by Rebecca Jackson

Site-grown produce, superior stock, diversity, wholesale commercial accounts and online marketing keep a small Virginia plant nursery competitive and profitable in a world of big box retailers, according to a producer whose nursery and greenhouse are located on her family’s former dairy farm.

While not milking cows, Sheryl Murphy’s father, Garland Craun, and grandfather tended their own garden plants in a small greenhouse on the property five miles north of Bedford, VA, home of the National D-Day Memorial. Today, the national memorial is one of several commercial accounts served by Murphy’s Wipledale Farm Nursery and Greenhouse. Their hanging baskets and flowering plants beautify the hallways, patient rooms and offices in hospitals and other medical facilities as well as the streets of nearby downtown Roanoke and Grandin Village, a trendy and historic commercial and residential district in that city.

“We grow all the annuals at the D-Day Memorial,” said Murphy, the only one of four children who never left the area and resides just two miles from the greenhouses. “I studied administrative services, nothing plant-related,” she recalled. “I just got sucked right in.”

Founded in 1994, Wipledale now has five greenhouses and surrounding fields devoted to the nurture and sale of thousands of annuals, perennials, organic and non-organic herbs, hanging floral baskets and garden vegetables tended by a six- to eight-member all female crew. Most of the stock is grown at Wipledale and at regional wholesale suppliers in the mountains of western Virginia and North Carolina.

Murphy divides her busy life between running Wipledale and a full-time position as a senior account executive in Forest, VA. Murphy begins and ends each day at the nursery.

“We also do custom planting on the spot, with a customer’s choice of plants or by appointment at their homes and offices, plus supply live plants for weddings and other social occasions,” she said, offering a special touch when guests can take plants home with them.

Wipledale offers discounts to churches and donates plants to schools and Virginia Extension Master Gardeners, who hold labs at the nursery in spring.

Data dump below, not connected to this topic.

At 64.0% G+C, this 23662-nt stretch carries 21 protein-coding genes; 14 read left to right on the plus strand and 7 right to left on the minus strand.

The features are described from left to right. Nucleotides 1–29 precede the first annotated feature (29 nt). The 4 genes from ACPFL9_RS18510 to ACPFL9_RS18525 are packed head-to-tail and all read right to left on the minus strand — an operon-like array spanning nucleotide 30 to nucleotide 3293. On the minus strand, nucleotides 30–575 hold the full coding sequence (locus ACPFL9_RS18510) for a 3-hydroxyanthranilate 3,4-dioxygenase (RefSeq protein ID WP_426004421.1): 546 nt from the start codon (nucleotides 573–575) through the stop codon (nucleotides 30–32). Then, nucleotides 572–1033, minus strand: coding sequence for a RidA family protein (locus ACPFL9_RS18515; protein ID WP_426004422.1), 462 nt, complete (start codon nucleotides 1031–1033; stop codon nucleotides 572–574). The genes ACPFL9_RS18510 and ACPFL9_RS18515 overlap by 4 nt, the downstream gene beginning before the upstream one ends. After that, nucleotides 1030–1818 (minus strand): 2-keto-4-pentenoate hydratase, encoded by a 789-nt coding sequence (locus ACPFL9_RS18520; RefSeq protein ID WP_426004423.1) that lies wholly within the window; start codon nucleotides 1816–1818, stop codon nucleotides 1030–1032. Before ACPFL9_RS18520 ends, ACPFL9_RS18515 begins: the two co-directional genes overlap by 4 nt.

Quality is foremost.

“We constantly maintain quality,” said Murphy. “If plants don’t look good, they go in the trash. There are no clearance shelves. We constantly monitor for quality, with minimal use of chemicals.”

Murphy stays abreast of new plant varieties and trends in the industry by attending professional conferences. “We’re always learning about new plants, new releases and varieties,” she said, noting the nursery stocks a full supply of garden seeds for ambitious gardeners who have the time and patience to grow their own.

They make sure to stock plenty of seasonal favorites. Their generous hanging floral baskets, for example, “sell like wildfire for Mother’s Day.”

Mid-June marks an annual plant sale as a thank you to customers, as well as an opportunity to market late season crops such as tomatoes for autumn canning.

September begins planning for the next season, and the greenhouses are far from dormant in winter. Planting starts in late January and continues every week until May for a fresh, healthy supply of plants.

Weather is an issue in this business, according to Grace Johnston, who has worked for Wipledale for four years. Because autumn weather has been unseasonably warm this year, staff has had to be mindful of frequent watering, she noted. Nursery work is very labor intensive, she added.

Popular this time of year are brilliantly colored, potted chrysanthemums and pansies for decorating and planting and a vast variety of pumpkins and gourds as well as vegetables like cole crops and salad greens.

Open from March through June and then from August through October, the business relies heavily on social media to get the word out to consumers, including an active Facebook page and presence on Twitter. Repeat customers from surrounding regions make semi-annual pilgrimages to Wipledale to stock up on plants for their gardens, yards, homes and businesses, as well as indulge in the gorgeous scenery afforded by the Blue Ridge.

“We’re not about frou-frou,” noted Murphy of employees she says are well trained and customer service-oriented. “Our plants are the best we can provide, and there’s something for everyone. We treat every customer as the best.”

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